June 4, 2014: Longing for My Complement Self

~by Virginia Rhys Anson, OFS

Doe nibbles the bush, feeding alongside her fawn, an attentive ear alert for danger. A micro breeze trickles through the forested leaves amidst piñons’ fragrance, creek’s song gurgling over and among smoothened river rock. Crow’s caw and squirrel’s chatter echo through foliage tapestried hills. Such is the idyllic world of my yearnings, all too often experienced virtually through nature videos and documentaries. Occasionally enjoyed within the pseudo forest of the local park and the tree-scaped cemetery kitty corner across the street. My whole being longs to the heavenly heights to be at one with nature. To live, hike, and rest within the elegance that is nature. To be immersed in and find my Dear Lord in His creation. Oneness with animals, with spruces and sage brush, with winged creatures, with the breath of God in the wind. My soul pines so very intensely for union with primal wilderness.

Yet the forests of my youth that grew my passion for nature and the woodlands that I crave, elude me. I am relegated to enjoy them through mere surrogacy. Deprived am I of more than a cursory exposure to woods and hiking trails. Dusty country roads, although quite pleasant and serene, afford only a morsel that inadequately feeds my spirit. I grieve the nature I do not have.

From childhood, I have been drawn to God’s handiwork of native creation. Trees crowded in magnificent splendor, the rush and gentleness of flowing streams, the tinkling of leaves in a faint breeze. Nature is my being. Yet I am split. I only half exist because my counter self, my being’s complement, is missing—too distant to nourish my yearning self. Words fail me. Mere words do not express the intensity that is my heart’s aching for coexistence with forest and its untamed life.

My unquenched craving for nature exists parallel to my soul’s desiring to be lovingly cradled in my Creator’s bosom. His arms—the woodland environ—wrapping me in fatherly safety. His breath speaking tenderly in the lilt of the breeze. His love tears falling as drops of rain, bathing my face in divine joy.

Though I search Him out in His nature, seeking God has no earthly bounds. Seeking God wherever my life path leads me should be my consummate ideal. As much as I long to be united with my beloved nature, my thirst for unity with my Creator should be infinitely more intense. Alas, it is not. My being is still intent on finding Him in commune with Mother Nature, with her creatures and her flora.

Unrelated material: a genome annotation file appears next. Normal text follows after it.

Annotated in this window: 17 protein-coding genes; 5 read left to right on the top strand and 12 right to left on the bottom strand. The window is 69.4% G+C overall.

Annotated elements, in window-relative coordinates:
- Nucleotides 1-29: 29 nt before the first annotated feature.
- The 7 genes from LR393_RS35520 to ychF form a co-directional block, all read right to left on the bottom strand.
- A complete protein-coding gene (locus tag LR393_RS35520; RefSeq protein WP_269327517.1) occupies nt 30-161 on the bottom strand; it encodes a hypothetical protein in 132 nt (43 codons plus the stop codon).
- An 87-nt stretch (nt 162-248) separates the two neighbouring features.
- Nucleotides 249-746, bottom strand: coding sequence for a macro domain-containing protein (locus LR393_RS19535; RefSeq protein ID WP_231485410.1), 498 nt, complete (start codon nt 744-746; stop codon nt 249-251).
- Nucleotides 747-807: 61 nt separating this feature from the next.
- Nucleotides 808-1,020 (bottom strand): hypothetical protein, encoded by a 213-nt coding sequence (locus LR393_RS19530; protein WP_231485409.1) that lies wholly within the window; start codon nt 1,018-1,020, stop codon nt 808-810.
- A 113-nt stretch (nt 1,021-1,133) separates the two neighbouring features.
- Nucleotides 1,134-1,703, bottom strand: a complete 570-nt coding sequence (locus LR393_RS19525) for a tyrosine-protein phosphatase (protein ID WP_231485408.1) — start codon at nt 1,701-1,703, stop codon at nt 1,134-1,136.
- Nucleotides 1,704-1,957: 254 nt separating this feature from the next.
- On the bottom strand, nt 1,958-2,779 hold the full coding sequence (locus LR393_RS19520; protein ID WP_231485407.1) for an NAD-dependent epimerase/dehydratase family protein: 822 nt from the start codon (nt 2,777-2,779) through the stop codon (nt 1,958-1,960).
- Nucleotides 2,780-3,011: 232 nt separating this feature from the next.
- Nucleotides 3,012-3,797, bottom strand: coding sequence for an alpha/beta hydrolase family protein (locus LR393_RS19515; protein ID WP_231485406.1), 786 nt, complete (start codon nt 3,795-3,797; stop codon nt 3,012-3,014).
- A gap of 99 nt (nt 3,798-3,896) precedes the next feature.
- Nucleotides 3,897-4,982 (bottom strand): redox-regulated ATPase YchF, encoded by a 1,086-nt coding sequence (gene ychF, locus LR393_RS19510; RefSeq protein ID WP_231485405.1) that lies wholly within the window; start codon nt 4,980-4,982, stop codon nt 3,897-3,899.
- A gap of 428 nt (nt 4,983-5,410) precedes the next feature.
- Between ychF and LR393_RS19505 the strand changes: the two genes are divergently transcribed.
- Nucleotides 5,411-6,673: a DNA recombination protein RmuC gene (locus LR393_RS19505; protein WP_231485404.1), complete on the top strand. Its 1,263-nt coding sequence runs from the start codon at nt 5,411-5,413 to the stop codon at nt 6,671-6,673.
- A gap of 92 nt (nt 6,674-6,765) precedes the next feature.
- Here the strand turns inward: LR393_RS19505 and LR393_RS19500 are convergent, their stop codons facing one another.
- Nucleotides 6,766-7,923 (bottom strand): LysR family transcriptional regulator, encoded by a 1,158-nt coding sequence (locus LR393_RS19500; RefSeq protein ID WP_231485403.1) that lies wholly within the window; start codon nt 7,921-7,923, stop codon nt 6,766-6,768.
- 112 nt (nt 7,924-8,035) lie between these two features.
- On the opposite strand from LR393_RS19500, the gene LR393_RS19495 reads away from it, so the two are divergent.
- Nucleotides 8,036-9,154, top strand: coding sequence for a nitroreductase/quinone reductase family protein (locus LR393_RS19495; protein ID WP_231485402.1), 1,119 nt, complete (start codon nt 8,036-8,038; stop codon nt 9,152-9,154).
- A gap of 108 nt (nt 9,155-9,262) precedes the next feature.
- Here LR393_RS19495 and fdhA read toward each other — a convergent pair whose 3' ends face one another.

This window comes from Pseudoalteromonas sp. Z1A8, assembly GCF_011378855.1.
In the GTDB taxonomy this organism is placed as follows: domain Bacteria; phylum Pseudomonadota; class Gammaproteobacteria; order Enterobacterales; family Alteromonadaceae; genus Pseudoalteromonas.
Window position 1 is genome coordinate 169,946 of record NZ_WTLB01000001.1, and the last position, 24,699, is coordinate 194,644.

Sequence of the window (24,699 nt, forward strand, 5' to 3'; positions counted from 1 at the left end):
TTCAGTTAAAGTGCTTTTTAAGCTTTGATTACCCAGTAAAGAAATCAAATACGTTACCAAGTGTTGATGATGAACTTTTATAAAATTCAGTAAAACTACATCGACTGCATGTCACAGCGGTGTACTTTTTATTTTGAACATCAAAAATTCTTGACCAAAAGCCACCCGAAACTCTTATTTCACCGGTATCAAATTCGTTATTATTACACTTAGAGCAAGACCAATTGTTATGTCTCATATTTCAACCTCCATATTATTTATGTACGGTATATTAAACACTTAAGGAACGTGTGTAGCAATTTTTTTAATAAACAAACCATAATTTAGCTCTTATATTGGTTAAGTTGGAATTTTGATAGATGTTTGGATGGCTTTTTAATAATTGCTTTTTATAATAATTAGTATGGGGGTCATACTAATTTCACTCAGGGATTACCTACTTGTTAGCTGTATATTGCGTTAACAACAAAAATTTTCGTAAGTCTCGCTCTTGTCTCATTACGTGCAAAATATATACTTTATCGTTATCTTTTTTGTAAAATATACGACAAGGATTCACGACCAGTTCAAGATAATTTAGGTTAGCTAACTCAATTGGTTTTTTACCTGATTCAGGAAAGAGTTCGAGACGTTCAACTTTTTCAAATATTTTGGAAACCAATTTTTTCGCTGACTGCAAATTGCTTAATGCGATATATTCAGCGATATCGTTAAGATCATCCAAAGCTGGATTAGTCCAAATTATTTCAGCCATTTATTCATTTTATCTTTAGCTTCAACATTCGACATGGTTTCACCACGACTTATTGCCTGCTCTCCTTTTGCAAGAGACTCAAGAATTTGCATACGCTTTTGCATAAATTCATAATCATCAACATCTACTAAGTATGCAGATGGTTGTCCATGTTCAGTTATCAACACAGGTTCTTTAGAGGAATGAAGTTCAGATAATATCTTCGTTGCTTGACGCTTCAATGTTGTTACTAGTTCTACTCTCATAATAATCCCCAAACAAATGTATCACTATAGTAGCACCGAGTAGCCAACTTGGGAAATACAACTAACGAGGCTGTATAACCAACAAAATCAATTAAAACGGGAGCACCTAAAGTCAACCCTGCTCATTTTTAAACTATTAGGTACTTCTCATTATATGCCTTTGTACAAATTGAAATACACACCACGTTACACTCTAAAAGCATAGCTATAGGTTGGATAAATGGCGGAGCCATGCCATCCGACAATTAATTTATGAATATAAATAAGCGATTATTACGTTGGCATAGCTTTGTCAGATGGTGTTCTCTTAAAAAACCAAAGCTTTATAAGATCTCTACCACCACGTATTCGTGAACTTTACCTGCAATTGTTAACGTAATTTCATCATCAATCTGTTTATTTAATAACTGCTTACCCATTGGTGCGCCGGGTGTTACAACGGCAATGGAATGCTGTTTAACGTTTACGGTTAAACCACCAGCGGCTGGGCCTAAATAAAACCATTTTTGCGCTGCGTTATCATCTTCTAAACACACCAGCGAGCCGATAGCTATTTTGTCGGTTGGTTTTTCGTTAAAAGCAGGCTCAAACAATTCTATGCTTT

Lest He thinks me His ungrateful, spoiled child, I do thank my God profusely for the nature that is my back yard. Squirrels entertain and chickadees enchant. To sit on the porch and feel the touch of Brother Sun’s warmth on my cheek imparts a nano speck of my complement self. The delicate breeze wafting through the oaks and locust trees and lone bald cypress that would be my yard’s mini forest puff a waltz through the strands of my hair.

Stills, I grow impatient, ungrateful as I seem. My spirit hungers to find God in His woodland creation. It longs for lengthy walks among arboreal canopies and foraging wildlife and sparkling waterways. It is stilled when it is so deprived. It yearns to allay the stagnation that has created its want. My complement self strives to emerge, creating, once again, my unified, complete self. So longingly does self fantasize the company of deer and piñon and stream. So longingly does it fantasize unity with its complement self.

Counterproductive as it is, pining will not alter the meagerness of my surrounding nature. Meager or no, she is nature still—scaled down, but truly nature. Though not a coveted forest, birds still chirp, trees still sway, and breeze still tousles my hair. My God is content to reveal Himself in my meager, pseudo woodlands. As wildlife contents in adapting to scant suburban wilderness, so must I, allowing even a mere fraction of my complement self to escape the bonds of my discontent.

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Virginia Anson grew up in the shadows of Sandia Crest in New Mexico. Family camping trips may have sparked her passion for nature. She holds an A.S. in Electronics Technology, a B.A. in Writing, an M.F.A. in Creative Writing, and a certificate in Wildlife/Forestry Conservation. Her book, Mother Earth’s Caretakers, targets middle school youngsters and is published as an e-book for Kindle. Virginia is a Vietnam Era veteran of the U.S. Air Force, and her volunteer endeavors see her as a lector, Eucharistic minister, and sacristan in her parish and as a habitat steward for the National Wildlife Federation. She especially cherishes her life in the Secular Franciscan Order, following in the footsteps of St. Francis of Assisi.

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